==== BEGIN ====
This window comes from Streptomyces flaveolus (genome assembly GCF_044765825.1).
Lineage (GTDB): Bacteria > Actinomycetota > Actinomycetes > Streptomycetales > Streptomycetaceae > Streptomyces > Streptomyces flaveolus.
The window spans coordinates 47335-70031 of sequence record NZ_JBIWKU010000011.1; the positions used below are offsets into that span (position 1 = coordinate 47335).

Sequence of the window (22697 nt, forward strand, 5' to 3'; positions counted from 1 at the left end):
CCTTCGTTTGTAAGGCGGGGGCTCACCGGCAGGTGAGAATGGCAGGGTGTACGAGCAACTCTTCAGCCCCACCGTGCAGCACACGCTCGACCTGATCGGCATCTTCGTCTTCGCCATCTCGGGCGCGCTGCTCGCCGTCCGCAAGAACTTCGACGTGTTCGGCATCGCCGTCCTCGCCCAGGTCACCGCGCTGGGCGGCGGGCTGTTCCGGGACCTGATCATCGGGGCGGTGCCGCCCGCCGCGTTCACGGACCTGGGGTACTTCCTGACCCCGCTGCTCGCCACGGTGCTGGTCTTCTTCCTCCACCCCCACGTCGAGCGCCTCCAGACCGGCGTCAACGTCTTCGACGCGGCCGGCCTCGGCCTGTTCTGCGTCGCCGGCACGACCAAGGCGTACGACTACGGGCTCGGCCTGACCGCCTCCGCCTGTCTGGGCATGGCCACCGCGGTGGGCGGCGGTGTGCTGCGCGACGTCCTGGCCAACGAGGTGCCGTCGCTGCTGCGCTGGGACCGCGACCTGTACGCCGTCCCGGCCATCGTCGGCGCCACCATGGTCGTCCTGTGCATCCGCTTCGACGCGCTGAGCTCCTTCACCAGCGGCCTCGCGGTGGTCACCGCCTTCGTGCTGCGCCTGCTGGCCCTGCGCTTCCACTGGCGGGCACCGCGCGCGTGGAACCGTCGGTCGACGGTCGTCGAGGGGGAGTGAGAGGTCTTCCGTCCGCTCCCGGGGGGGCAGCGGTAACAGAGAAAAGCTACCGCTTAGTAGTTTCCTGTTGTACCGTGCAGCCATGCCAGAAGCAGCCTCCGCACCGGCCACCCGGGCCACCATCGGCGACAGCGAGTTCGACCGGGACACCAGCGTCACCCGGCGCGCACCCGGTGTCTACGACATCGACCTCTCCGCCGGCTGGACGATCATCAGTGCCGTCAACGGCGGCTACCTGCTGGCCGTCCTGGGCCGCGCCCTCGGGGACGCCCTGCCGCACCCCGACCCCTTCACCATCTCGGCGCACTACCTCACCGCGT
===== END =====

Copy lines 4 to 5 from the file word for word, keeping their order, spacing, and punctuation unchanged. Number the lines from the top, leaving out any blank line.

Sequence of the window (22697 nt, forward strand, 5' to 3'; positions counted from 1 at the left end):
CCTTCGTTTGTAAGGCGGGGGCTCACCGGCAGGTGAGAATGGCAGGGTGTACGAGCAACTCTTCAGCCCCACCGTGCAGCACACGCTCGACCTGATCGGCATCTTCGTCTTCGCCATCTCGGGCGCGCTGCTCGCCGTCCGCAAGAACTTCGACGTGTTCGGCATCGCCGTCCTCGCCCAGGTCACCGCGCTGGGCGGCGGGCTGTTCCGGGACCTGATCATCGGGGCGGTGCCGCCCGCCGCGTTCACGGACCTGGGGTACTTCCTGACCCCGCTGCTCGCCACGGTGCTGGTCTTCTTCCTCCACCCCCACGTCGAGCGCCTCCAGACCGGCGTCAACGTCTTCGACGCGGCCGGCCTCGGCCTGTTCTGCGTCGCCGGCACGACCAAGGCGTACGACTACGGGCTCGGCCTGACCGCCTCCGCCTGTCTGGGCATGGCCACCGCGGTGGGCGGCGGTGTGCTGCGCGACGTCCTGGCCAACGAGGTGCCGTCGCTGCTGCGCTGGGACCGCGACCTGTACGCCGTCCCGGCCATCGTCGGCGCCACCATGGTCGTCCTGTGCATCCGCTTCGACGCGCTGAGCTCCTTCACCAGCGGCCTCGCGGTGGTCACCGCCTTCGTGCTGCGCCTGCTGGCCCTGCGCTTCCACTGGCGGGCACCGCGCGCGTGGAACCGTCGGTCGACGGTCGTCGAGGGGGAGTGAGAGGTCTTCCGTCCGCTCCCGGGGGGGCAGCGGTAACAGAGAAAAGCTACCGCTTAGTAGTTTCCTGTTGTACCGTGCAGCCATGCCAGAAGCAGCCTCCGCACCGGCCACCCGGGCCACCATCGGCGACAGCGAGTTCGACCGGGACACCAGCGTCACCCGGCGCGCACCCGGTGTCTACGACATCGACCTCTCCGCCGGCTGGACGATCATCAGTGCCGTCAACGGCGGCTACCTGCTGGCCGTCCTGGGCCGCGCCCTCGGGGACGCCCTGCCGCACCCCGACCCCTTCACCATCTCGGCGCACTACCTCACCGCGT